India: Fishermen eat dolphin after accidentally catching it, police nab one
In a disturbing incident, the police in the northern Indian state of Uttar Pradesh have lodged a case against five fishermen after they allegedly caught a rare Gangetic dolphin -an endangered species- from the Yamuna River and ate it.
According to a PTI report, the police took the action after a video of the incident went viral on social media on Sunday (July 23). The Kaushambi police released a statement saying it had arrested one perpetrator while an investigation was on to nab the others.
"On the basis of the written information given by Forest Officer Ravindra Kumar in connection with the hunting of Gangetic dolphins in Yamuna river village Naseerpur, a case has been registered in Pipri police station. One accused has been arrested in the case, and soon the rest of the accused will be arrested," read the statement by the police.
The arrested culprit has been identified as Ranjeet while Sanjay, Diwan, Babaji and Gendalal remain on the run.
Netizens were furious after the incident came to light, with many demanding harsh action against the offenders.
"Dolphins are among the most loving and intelligent of loving being. They exhibit almost all emotions of a human. This is akin to and treated as killing another human," said one user.
"Horrible animal abuse. Thankful one has been arrested and looking for the others. Hate abusers," added another.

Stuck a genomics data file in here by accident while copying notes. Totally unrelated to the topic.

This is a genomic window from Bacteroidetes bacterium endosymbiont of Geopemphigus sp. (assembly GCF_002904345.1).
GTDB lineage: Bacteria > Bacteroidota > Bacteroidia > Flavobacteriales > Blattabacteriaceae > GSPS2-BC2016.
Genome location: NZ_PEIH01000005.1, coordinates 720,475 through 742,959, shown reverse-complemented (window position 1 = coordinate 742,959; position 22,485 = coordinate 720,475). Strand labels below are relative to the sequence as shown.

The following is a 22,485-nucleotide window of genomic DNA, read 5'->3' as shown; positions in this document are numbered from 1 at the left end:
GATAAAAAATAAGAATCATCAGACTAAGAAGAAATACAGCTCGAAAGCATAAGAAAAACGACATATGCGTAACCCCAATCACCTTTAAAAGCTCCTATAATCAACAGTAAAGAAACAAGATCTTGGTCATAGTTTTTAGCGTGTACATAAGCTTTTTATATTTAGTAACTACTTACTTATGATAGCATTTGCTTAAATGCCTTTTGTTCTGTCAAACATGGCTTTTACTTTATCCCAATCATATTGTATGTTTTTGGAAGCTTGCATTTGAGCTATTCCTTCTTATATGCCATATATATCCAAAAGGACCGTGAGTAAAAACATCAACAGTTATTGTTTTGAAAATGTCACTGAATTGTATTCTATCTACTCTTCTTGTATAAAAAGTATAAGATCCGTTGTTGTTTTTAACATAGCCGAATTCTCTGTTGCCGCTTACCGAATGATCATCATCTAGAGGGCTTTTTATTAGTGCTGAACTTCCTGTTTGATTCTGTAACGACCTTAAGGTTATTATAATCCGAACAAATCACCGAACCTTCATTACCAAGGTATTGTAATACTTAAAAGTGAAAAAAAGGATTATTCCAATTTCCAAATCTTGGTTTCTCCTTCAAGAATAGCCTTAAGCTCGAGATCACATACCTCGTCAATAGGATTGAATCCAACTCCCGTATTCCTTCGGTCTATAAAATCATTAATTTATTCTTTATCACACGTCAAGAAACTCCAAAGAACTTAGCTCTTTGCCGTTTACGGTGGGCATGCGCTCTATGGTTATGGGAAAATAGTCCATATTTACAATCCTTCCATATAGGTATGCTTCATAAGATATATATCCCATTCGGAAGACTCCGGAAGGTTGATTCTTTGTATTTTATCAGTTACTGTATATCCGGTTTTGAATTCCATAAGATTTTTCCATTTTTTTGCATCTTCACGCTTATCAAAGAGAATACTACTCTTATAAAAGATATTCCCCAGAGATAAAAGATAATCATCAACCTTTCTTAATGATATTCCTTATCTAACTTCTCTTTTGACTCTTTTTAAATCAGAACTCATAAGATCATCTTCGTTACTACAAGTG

Meanwhile, a third said, "Gangetic dolphins are dwindling in numbers, we should try and give back their habitat as it used to be ( difficult of course, but with awareness can be improved). I remember seeing them when I was small. While crossing the Ganga on ferry often they would surface."
Dwindling population of Gangetic dolphins
The Gangetic dolphins once roamed the entire length of the Ganga and Brahmaputra, and their tributaries. However, rapid industrialisation, and the increasing use of pesticides, fertilisers and other chemical substances have contributed to a drastic decline in their numbers.
As per a 2018 National Mission for Clean Ganga (NMCG) report, the population in the river and its tributaries reduced from about 10,000 in the late 19th century to around 3,526 in 2014. The IUCN Red List has placed these mammals in the "endangered" category. A recent World Wide Fund for Nature (WWF) report pegs their population at less than 2,000.